To examine the efficacy of creatine (Cr) supplementation and any sex differences during supervised whole-body resistance training (RT) on properties of bone and muscle in older adults.
Seventy participants (39 males, 31 females; mean age ± standard deviation: 58 ± 6y) were randomized to supplement with Cr (0.1 g·kg-1·d-1) or placebo (Pl) during RT (3 d·wk-1 for 1 year). Bone geometry (radius and tibia) and muscle area and density (forearm and lower leg) were assessed using peripheral quantitative computed tomography.
Compared to Pl, Cr increased or maintained total bone area in the distal tibia (Cr: Δ +17 ± 27 mm2; Pl: Δ -1 ± 22 mm2; P = 0.031) and tibial shaft (Cr: Δ 0 ± 9 mm2; Pl: Δ -5 ± 7 mm2; P = 0.032). Males on Cr increased trabecular (Δ +28 ± 31 mm2; P < 0.001) and cortical bone areas in the tibia (Δ +4 ± 4 mm2; P < 0.05) whereas males on Pl increased trabecular bone density (Δ +2 ± 2 mg/cm3; P 0.05). Cr increased lower leg muscle density (Δ +0.83 ± 1.15 mg/cm3; P = 0.016) compared to Pl (Δ -0.16 ± 1.56 mg/cm3), with no changes in the forearm muscle.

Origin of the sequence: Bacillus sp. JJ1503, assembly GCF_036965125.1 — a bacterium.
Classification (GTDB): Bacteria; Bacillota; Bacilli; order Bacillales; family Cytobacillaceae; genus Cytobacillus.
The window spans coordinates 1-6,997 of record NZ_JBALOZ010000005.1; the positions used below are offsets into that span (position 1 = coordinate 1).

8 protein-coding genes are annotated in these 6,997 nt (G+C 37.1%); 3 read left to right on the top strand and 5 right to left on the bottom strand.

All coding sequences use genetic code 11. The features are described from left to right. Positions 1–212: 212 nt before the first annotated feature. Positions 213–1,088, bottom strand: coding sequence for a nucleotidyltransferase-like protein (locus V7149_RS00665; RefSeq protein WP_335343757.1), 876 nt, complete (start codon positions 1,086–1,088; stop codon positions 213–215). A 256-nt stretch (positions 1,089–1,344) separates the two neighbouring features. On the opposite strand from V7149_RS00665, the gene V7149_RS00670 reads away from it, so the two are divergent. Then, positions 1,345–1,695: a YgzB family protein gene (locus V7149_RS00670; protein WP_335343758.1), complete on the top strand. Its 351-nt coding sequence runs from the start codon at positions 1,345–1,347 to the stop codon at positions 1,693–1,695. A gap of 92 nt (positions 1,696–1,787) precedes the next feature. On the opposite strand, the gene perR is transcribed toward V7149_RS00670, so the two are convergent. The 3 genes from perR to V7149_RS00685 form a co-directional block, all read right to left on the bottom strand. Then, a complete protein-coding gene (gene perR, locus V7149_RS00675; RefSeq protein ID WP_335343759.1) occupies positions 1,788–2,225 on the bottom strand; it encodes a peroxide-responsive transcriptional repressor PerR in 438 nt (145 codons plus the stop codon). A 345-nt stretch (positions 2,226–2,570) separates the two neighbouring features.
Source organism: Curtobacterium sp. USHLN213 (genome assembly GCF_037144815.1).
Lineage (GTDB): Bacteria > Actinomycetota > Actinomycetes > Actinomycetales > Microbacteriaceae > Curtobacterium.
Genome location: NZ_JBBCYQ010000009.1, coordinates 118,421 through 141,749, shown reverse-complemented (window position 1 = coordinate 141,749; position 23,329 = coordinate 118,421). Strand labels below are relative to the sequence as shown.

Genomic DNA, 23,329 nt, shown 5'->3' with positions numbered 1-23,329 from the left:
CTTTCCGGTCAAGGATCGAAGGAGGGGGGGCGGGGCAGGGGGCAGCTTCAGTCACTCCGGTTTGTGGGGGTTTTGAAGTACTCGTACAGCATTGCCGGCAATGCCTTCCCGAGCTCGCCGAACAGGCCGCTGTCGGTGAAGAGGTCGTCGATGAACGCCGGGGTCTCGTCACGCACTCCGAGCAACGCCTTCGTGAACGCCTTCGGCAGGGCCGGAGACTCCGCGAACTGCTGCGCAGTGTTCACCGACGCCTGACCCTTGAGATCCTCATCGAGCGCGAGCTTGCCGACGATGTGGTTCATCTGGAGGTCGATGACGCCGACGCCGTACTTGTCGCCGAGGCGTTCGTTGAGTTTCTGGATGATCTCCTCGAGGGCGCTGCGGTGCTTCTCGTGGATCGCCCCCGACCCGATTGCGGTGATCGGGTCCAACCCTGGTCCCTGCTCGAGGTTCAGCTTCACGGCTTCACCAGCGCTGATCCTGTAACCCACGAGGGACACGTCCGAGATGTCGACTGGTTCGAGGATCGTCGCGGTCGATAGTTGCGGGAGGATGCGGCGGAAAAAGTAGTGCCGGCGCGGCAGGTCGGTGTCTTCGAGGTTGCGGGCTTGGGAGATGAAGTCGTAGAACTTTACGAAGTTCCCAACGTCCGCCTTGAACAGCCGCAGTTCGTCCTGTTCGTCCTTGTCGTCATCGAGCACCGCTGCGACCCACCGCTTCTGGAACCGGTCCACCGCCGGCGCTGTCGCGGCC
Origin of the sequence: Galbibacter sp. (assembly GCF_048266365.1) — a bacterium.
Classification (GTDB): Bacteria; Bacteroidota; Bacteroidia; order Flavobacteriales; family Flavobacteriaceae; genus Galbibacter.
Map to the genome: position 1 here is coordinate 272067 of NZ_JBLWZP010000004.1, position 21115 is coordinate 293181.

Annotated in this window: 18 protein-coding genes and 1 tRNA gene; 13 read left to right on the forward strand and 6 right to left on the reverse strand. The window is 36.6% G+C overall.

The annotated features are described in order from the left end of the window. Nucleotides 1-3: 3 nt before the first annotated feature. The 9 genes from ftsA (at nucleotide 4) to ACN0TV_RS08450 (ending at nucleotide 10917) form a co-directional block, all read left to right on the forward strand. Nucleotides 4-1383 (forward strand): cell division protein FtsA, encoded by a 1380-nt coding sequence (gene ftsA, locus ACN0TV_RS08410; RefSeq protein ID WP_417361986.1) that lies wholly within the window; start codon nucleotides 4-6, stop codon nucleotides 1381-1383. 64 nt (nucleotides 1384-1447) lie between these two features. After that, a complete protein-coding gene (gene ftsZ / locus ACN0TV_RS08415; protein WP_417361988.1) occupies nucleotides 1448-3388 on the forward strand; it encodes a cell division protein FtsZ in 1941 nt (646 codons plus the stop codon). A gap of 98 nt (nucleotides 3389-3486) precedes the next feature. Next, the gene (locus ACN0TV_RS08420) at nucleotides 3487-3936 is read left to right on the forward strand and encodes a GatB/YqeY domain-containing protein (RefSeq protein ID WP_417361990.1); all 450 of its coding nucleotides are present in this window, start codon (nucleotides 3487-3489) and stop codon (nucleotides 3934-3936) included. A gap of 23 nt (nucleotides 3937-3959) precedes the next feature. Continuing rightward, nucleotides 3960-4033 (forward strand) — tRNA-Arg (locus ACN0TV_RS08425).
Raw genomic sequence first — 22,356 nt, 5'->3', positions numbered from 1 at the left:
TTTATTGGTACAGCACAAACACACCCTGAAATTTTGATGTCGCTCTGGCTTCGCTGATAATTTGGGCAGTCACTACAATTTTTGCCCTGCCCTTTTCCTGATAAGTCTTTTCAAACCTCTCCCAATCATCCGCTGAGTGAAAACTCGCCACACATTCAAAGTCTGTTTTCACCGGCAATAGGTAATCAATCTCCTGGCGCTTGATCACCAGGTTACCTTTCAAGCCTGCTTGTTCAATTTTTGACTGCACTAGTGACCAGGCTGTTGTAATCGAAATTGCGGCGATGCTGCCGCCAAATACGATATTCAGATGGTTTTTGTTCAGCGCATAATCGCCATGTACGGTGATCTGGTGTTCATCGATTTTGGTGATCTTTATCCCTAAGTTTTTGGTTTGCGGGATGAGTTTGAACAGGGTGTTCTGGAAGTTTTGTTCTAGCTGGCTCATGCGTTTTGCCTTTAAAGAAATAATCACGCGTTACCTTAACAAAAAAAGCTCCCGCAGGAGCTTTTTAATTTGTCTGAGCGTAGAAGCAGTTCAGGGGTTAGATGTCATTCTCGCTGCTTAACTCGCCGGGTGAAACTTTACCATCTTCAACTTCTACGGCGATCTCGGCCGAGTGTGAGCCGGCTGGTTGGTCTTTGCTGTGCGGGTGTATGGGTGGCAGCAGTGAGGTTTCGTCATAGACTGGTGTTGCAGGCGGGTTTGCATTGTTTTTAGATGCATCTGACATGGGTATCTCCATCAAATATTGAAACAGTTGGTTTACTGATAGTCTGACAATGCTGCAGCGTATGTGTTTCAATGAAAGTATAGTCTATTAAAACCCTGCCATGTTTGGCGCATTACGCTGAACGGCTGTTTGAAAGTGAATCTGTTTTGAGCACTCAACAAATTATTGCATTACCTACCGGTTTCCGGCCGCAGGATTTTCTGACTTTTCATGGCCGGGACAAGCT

One year of Cr supplementation and RT had some favorable effects on measures of bone area and muscle density in older adults.

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